We are excited to share the final installment of our 2020 Student Blog Series! The student blog series highlights original pieces authored by first-year law students at Villanova University Charles Widger School of Law. Read on for Maximillian Santiago’s contribution to the Student Blog Series
There’s a special evil in the abuse and exploitation of the most innocent and vulnerable. The victims of sex trade see little of life before they see the very worst of life — an underground of brutality and lonely fear. ~ President George W. Bush, 2003.
The political and technological revolutions marking the end of the twentieth century ushered in unprecedented changes in the patterns of global travel. Politically, the fall of the Soviet Union and the rise of the Eurozone made travel into and through Europe an almost seamless experience. Global shifts in manufacturing to China and the broader global south led to a groundswell in business and pleasure travel. And amidst this all, the internet revolution put the tools of a booking agent in the hands of anyone with a computer. Ongoing revolutions in machine translation software and handheld computing continue to fuel the exponential growth in international travel, making it easier by the day for visitors to plan for and navigate a foreign locale. Yet against the backdrop of modern international travel, a cruel flower blossomed: the growing sexual exploitation of children by tourists.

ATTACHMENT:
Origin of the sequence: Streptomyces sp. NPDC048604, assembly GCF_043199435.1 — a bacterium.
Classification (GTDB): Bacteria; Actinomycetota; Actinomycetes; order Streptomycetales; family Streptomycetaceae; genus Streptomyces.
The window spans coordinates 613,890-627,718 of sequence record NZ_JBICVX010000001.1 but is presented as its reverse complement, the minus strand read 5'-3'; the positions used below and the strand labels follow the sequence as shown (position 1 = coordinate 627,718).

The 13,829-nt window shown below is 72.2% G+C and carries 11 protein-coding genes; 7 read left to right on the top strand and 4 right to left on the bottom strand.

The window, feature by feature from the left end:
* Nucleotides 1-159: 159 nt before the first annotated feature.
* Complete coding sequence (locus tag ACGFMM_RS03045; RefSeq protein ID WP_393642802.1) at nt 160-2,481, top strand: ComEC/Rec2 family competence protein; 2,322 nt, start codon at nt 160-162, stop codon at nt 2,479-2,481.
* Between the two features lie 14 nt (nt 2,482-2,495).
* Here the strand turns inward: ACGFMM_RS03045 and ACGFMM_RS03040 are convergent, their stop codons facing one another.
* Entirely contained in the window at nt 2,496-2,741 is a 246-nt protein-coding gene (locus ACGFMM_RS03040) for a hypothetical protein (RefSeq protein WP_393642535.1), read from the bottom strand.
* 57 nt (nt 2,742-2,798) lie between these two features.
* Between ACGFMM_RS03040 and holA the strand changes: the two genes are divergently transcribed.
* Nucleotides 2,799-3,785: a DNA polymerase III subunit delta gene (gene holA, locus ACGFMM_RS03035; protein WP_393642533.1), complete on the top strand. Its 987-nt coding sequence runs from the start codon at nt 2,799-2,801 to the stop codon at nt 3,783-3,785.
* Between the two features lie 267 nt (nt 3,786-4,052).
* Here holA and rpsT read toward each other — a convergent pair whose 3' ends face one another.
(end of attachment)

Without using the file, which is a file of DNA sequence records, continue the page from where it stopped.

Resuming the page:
This evil goes by many names. In the news and in popular conversation, this abuse often goes by the broader term sex tourism. This term is problematic to serious discussion of the issue, implicating a broader range of activities where tourists seek out adult sex workers in destinations where such matters are decriminalized. The United States Department of Justice prefers the nomenclature Extraterritorial Sexual Exploitation of Children. This term is also problematic for discussion; it frames an outbound crime, a crime Americans may perpetrate abroad, but not something perpetrated domestically. This terminology reflects a deprecated view of the crime. When law enforcement and advocates first engaged with child sex tourism on a significant scale in the 1990s, a map of exploitation could generally be split into countries of origin, transit, and destination. While third-world “destination” countries still face the highest rates victimization, a Dutch-sponsored 2016 report by NGO ECPAT International shows that the lines are rapidly blurring between countries of origin and destination. While South American and Southeast Asian nations can still be broadly characterized as countries of destination for child sex tourism, Europe and North America are increasingly destination counties, as well as origin countries, for offenders. ECPAT prefers the term Sexual Exploitation of Children in Travel and Tourism, which is technically accurate but unwieldy. This author prefers the accurate, though painfully blunt terminology used by U.S. Immigrations and Customs Enforcement to warn offenders: child sex tourism.
Scholarly examinations of child sex tourism often place its roots in poverty. Developing nations often lack the legal protections for children realized in western law, both in legal codes and in broader cultural expectations. Even in those developing nations with nominal protections for the rights of children, bribes and local governmental corruptionoften overcome the letter of the law. In recognition of inconsistent or absent laws regarding age of consent and prostitution, several nations have promulgated comprehensive legislation to enable prosecution of citizens who travel abroad to sexually abuse children.